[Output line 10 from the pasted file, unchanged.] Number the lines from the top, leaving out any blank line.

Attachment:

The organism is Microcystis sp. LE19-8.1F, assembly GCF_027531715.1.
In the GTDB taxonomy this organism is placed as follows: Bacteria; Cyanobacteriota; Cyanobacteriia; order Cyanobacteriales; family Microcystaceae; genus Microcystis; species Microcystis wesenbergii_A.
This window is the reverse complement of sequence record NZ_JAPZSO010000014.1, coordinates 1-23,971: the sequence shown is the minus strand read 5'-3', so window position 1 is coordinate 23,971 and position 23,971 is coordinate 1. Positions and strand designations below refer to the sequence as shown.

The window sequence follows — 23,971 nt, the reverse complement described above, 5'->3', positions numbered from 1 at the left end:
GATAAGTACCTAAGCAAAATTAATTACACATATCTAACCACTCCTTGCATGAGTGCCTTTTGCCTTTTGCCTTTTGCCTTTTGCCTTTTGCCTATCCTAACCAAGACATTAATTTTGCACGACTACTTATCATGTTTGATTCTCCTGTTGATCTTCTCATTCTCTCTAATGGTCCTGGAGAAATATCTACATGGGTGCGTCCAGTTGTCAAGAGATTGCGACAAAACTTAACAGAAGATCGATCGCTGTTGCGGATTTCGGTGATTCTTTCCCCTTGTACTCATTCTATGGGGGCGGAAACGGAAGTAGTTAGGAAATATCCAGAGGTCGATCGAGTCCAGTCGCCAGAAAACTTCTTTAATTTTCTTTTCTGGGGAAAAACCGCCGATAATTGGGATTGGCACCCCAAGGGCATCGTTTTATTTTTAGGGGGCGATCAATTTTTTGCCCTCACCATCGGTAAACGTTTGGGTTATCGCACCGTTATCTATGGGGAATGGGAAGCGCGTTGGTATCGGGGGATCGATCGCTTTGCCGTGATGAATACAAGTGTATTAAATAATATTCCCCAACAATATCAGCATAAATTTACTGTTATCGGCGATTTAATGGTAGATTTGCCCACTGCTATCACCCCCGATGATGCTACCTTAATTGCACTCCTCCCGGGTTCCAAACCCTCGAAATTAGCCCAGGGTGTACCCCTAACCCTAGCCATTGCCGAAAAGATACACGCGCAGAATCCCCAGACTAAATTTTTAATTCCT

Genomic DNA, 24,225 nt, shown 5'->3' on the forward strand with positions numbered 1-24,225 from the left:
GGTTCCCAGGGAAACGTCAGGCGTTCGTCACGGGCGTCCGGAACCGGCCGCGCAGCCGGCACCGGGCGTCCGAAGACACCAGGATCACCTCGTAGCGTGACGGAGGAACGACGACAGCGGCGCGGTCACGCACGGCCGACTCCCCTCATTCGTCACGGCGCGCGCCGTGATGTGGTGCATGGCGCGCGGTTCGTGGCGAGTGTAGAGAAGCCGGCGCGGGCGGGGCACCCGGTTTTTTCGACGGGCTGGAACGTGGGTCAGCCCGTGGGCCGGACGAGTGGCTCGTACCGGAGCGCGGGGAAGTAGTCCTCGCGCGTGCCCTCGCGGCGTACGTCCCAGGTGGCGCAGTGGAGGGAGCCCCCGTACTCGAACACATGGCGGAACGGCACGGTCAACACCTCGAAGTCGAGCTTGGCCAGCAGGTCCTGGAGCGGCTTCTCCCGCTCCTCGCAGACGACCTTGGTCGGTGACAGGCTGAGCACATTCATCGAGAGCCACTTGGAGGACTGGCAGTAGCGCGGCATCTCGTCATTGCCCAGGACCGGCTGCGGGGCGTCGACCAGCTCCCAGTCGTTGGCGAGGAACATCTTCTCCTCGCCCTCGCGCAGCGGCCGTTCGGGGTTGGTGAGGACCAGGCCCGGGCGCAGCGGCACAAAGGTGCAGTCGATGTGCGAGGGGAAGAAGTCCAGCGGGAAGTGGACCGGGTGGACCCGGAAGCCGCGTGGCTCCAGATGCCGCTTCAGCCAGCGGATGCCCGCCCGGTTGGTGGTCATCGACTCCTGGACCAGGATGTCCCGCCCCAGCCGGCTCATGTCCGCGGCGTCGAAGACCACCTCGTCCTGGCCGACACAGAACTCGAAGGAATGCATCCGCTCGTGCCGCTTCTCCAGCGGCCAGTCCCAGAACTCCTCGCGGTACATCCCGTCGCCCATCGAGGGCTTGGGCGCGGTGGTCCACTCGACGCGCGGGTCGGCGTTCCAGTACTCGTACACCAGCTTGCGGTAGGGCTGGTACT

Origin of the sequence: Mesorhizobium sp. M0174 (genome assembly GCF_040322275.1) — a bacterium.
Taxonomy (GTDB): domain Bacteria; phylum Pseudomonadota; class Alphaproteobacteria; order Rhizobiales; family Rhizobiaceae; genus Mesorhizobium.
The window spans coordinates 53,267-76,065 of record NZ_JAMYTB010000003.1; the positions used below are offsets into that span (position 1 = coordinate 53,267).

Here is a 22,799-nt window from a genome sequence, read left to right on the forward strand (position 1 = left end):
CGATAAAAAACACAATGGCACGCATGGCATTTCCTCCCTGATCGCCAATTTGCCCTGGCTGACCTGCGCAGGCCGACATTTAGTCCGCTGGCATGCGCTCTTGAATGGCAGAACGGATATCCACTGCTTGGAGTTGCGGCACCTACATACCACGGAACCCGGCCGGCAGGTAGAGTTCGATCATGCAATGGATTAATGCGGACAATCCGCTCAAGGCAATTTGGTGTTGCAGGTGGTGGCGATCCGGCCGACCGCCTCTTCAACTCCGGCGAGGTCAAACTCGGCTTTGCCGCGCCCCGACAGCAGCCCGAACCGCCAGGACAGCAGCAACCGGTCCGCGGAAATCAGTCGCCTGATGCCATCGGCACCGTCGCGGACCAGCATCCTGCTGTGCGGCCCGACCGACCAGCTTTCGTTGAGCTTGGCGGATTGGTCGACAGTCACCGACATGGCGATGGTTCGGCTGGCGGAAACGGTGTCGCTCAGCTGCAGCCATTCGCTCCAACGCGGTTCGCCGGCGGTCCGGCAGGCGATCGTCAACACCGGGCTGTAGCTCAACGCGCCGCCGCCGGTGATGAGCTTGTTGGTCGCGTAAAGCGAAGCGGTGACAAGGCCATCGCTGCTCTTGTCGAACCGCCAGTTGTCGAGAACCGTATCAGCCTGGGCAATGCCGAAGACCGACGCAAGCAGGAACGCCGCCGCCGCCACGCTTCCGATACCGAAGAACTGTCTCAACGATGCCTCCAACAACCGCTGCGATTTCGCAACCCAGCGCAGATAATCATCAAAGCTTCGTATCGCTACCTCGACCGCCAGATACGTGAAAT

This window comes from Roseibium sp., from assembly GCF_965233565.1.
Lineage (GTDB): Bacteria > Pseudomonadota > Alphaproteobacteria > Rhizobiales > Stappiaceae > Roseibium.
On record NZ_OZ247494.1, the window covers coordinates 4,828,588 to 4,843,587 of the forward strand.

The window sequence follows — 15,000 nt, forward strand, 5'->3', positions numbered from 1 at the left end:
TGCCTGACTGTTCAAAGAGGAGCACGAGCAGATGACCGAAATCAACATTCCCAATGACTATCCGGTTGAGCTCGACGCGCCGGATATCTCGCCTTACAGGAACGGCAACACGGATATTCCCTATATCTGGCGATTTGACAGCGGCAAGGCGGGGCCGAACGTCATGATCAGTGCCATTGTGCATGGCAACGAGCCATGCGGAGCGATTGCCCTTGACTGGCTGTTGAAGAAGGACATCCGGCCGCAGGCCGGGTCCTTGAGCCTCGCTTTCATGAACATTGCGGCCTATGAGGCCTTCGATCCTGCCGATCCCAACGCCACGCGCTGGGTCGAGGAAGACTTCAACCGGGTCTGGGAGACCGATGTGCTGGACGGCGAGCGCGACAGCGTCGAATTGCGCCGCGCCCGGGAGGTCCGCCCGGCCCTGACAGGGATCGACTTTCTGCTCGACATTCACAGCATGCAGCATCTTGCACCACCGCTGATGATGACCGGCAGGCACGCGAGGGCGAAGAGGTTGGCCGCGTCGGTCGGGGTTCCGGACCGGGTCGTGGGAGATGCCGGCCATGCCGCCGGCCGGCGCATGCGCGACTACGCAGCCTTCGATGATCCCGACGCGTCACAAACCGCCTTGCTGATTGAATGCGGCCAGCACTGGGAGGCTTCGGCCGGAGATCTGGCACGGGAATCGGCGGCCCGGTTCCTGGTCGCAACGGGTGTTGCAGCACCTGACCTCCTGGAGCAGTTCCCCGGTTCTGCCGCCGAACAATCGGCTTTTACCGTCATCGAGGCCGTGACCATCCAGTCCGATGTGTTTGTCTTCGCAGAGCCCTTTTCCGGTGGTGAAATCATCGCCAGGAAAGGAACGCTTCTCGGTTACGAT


The window spans coordinates 53,267-76,065 of record NZ_JAMYTB010000003.1; the positions used below are offsets into that span (position 1 = coordinate 53,267).